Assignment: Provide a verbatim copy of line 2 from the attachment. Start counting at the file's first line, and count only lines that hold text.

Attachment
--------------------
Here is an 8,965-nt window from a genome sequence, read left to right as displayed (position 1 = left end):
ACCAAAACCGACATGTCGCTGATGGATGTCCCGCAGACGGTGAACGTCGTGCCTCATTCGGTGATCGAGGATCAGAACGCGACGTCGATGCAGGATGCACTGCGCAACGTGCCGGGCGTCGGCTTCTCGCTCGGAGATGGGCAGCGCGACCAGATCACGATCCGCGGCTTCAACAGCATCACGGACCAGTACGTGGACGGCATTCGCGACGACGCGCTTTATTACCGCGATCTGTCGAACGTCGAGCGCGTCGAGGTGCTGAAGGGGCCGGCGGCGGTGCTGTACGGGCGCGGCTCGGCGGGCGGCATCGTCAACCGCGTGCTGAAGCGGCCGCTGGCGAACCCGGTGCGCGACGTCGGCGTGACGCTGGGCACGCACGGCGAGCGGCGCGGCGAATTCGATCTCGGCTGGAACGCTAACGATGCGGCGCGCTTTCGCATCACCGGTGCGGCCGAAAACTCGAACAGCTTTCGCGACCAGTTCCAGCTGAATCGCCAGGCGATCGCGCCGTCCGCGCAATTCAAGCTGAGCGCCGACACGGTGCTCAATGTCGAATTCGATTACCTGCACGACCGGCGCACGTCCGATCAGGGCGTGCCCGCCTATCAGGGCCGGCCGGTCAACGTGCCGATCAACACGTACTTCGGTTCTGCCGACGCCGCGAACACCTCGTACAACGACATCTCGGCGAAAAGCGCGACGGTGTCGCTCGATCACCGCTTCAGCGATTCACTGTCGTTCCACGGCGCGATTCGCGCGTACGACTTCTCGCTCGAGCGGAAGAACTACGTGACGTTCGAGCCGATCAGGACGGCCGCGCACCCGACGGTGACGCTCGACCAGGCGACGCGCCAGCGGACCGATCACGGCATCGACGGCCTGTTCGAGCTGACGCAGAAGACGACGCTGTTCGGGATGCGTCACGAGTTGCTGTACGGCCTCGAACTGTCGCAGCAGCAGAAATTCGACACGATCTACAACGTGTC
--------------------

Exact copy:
ACCAAAACCGACATGTCGCTGATGGATGTCCCGCAGACGGTGAACGTCGTGCCTCATTCGGTGATCGAGGATCAGAACGCGACGTCGATGCAGGATGCACTGCGCAACGTGCCGGGCGTCGGCTTCTCGCTCGGAGATGGGCAGCGCGACCAGATCACGATCCGCGGCTTCAACAGCATCACGGACCAGTACGTGGACGGCATTCGCGACGACGCGCTTTATTACCGCGATCTGTCGAACGTCGAGCGCGTCGAGGTGCTGAAGGGGCCGGCGGCGGTGCTGTACGGGCGCGGCTCGGCGGGCGGCATCGTCAACCGCGTGCTGAAGCGGCCGCTGGCGAACCCGGTGCGCGACGTCGGCGTGACGCTGGGCACGCACGGCGAGCGGCGCGGCGAATTCGATCTCGGCTGGAACGCTAACGATGCGGCGCGCTTTCGCATCACCGGTGCGGCCGAAAACTCGAACAGCTTTCGCGACCAGTTCCAGCTGAATCGCCAGGCGATCGCGCCGTCCGCGCAATTCAAGCTGAGCGCCGACACGGTGCTCAATGTCGAATTCGATTACCTGCACGACCGGCGCACGTCCGATCAGGGCGTGCCCGCCTATCAGGGCCGGCCGGTCAACGTGCCGATCAACACGTACTTCGGTTCTGCCGACGCCGCGAACACCTCGTACAACGACATCTCGGCGAAAAGCGCGACGGTGTCGCTCGATCACCGCTTCAGCGATTCACTGTCGTTCCACGGCGCGATTCGCGCGTACGACTTCTCGCTCGAGCGGAAGAACTACGTGACGTTCGAGCCGATCAGGACGGCCGCGCACCCGACGGTGACGCTCGACCAGGCGACGCGCCAGCGGACCGATCACGGCATCGACGGCCTGTTCGAGCTGACGCAGAAGACGACGCTGTTCGGGATGCGTCACGAGTTGCTGTACGGCCTCGAACTGTCGCAGCAGCAGAAATTCGACACGATCTACAACGTGTC